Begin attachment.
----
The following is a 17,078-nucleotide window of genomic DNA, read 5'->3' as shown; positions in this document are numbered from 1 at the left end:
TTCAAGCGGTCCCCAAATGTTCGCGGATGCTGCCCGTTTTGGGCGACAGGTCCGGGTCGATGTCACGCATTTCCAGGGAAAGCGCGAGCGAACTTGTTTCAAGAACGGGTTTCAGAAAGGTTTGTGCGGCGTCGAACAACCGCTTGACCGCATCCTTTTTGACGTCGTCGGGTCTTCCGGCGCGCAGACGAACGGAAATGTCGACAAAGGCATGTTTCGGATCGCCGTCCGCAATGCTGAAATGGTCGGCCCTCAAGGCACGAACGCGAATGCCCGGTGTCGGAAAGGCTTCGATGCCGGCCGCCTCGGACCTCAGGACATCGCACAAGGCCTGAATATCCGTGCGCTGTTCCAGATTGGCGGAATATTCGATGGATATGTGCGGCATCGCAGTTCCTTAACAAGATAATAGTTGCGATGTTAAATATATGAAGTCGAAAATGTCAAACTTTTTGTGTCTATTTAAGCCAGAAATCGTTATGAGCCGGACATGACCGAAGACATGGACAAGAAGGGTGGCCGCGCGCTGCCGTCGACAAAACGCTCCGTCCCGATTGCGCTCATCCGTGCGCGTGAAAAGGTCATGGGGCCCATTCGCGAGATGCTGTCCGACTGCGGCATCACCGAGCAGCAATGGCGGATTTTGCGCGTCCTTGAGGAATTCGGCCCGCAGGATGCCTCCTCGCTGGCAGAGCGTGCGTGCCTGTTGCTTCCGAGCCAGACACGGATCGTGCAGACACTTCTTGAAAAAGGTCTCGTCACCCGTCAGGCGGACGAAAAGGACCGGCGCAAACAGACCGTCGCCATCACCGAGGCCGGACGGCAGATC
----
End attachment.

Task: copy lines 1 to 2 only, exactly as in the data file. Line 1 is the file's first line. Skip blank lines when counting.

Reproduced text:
The following is a 17,078-nucleotide window of genomic DNA, read 5'->3' as shown; positions in this document are numbered from 1 at the left end:
TTCAAGCGGTCCCCAAATGTTCGCGGATGCTGCCCGTTTTGGGCGACAGGTCCGGGTCGATGTCACGCATTTCCAGGGAAAGCGCGAGCGAACTTGTTTCAAGAACGGGTTTCAGAAAGGTTTGTGCGGCGTCGAACAACCGCTTGACCGCATCCTTTTTGACGTCGTCGGGTCTTCCGGCGCGCAGACGAACGGAAATGTCGACAAAGGCATGTTTCGGATCGCCGTCCGCAATGCTGAAATGGTCGGCCCTCAAGGCACGAACGCGAATGCCCGGTGTCGGAAAGGCTTCGATGCCGGCCGCCTCGGACCTCAGGACATCGCACAAGGCCTGAATATCCGTGCGCTGTTCCAGATTGGCGGAATATTCGATGGATATGTGCGGCATCGCAGTTCCTTAACAAGATAATAGTTGCGATGTTAAATATATGAAGTCGAAAATGTCAAACTTTTTGTGTCTATTTAAGCCAGAAATCGTTATGAGCCGGACATGACCGAAGACATGGACAAGAAGGGTGGCCGCGCGCTGCCGTCGACAAAACGCTCCGTCCCGATTGCGCTCATCCGTGCGCGTGAAAAGGTCATGGGGCCCATTCGCGAGATGCTGTCCGACTGCGGCATCACCGAGCAGCAATGGCGGATTTTGCGCGTCCTTGAGGAATTCGGCCCGCAGGATGCCTCCTCGCTGGCAGAGCGTGCGTGCCTGTTGCTTCCGAGCCAGACACGGATCGTGCAGACACTTCTTGAAAAAGGTCTCGTCACCCGTCAGGCGGACGAAAAGGACCGGCGCAAACAGACCGTCGCCATCACCGAGGCCGGACGGCAGATC